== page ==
• Watch where you step and what you grab. Avoid touching unknown plants or creatures.
  • Prevent spread. Wash your hands and pets well after being in areas with potential allergens.

What To Do About Allergies:

  • Keep allergy-relief products in your first-aid kit. Consider Tecnu products and antihistamines like Benadryl. For severe allergies, have an epinephrine auto-injector on hand.


Animal Attacks

Preventative Tips:

  • Store items securely. Use bear canisters or bags for food and aromatic items.
  • Keep your distance. Respect wildlife and avoid getting too close.
  • Make noise. Sing, talk loudly, or use a bell to avoid surprising animals.
  • Hike in daylight hours. Be aware of when animals are most active.
  • Identify tracks and scat. Knowing what animals are in the area can help you stay safe.

What To Do About Animal Attacks:

  • Know how to respond to different animals. For mountain lions, face them and make yourself large. For bears, remember: “If it’s black, fight back. If it’s brown, lay down.” Seek medical attention if bitten.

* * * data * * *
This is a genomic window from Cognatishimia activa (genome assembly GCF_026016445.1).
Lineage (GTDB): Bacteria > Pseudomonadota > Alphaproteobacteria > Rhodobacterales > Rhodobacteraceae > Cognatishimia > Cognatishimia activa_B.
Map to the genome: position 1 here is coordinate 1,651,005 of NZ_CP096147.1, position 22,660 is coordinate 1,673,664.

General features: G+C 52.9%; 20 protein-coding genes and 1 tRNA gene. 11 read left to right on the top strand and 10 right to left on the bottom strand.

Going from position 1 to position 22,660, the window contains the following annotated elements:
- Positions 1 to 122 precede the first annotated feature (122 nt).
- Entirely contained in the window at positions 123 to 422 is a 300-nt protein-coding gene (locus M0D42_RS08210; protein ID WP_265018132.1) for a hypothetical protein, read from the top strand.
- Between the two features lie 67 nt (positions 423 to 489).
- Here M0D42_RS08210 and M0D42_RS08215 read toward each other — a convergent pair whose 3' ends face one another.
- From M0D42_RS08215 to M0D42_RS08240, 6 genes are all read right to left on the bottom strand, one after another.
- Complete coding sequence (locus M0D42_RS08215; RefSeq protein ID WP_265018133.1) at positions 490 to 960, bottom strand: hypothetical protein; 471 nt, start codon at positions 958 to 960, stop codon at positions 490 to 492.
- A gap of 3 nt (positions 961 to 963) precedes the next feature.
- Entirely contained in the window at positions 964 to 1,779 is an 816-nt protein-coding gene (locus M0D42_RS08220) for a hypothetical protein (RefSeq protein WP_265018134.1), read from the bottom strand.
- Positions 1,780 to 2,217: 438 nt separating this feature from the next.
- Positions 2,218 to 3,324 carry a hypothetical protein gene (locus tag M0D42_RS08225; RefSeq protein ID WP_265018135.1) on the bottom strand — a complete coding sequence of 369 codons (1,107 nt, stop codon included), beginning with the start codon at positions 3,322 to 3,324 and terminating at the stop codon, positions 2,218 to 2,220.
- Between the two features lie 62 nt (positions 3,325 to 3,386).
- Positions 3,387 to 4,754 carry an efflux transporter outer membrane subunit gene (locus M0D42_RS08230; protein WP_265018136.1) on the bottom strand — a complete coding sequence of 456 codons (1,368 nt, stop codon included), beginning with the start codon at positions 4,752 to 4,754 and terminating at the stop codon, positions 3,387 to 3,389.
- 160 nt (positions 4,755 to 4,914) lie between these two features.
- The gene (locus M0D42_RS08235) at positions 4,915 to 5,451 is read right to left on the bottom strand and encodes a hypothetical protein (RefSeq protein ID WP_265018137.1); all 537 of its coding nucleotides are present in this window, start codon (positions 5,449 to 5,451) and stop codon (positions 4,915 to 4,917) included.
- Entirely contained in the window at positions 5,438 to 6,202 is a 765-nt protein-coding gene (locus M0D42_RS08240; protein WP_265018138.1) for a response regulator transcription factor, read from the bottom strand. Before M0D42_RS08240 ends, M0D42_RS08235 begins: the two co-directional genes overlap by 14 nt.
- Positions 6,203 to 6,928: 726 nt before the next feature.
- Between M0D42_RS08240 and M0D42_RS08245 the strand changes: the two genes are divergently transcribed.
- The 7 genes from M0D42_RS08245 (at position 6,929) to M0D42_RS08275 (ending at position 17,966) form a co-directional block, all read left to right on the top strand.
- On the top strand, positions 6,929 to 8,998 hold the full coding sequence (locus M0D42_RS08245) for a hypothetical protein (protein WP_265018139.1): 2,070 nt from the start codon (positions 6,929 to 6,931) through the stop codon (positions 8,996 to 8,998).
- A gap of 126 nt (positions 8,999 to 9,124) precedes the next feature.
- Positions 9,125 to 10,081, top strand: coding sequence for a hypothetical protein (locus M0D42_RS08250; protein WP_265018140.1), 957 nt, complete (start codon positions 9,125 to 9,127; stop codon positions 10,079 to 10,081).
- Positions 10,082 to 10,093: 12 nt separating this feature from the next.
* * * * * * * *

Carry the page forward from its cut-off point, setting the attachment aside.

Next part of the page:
Preventative Tips:

  • Wear properly fitting gear. Ensure shoes and socks fit well and are broken in.
  • Practice good foot hygiene. Keep toenails trimmed and feet dry.
  • Treat high-risk areas ahead of time. Use paper medical tape on common blister areas.
  • Stop hiking when you feel friction. Address hot spots immediately to prevent blisters.

What To Do About Blisters:

  • Drain painful blisters. Clean the area and puncture the blister to drain fluid. Cover with paper tape and a second layer of adhesive tape.



Preventative Tips:

  • Stay hydrated. Drink water and consume electrolytes.
  • Stretch appropriately. Take breaks to stretch and warm up before hiking.
  • Be prepared for menstrual cramps. Carry pain-relief medication and consider applying heat.

What To Do About Cramps:

  • Stop and stretch: Massage the cramped muscle and apply heat if possible.
  • Electrolytes:  Dehydration can also be a reason for cramps, so it is advisable to be hydrated with electrolytes in clean drinking water.


Cuts, Scrapes, and Abrasions

Preventative Tips:

  • Dress for your surroundings. Wear long pants and gloves in areas with sharp plants or rocks.
  • Pay attention. Stay aware of your surroundings and watch your step.

What To Do About Cuts, Scrapes, and Abrasions: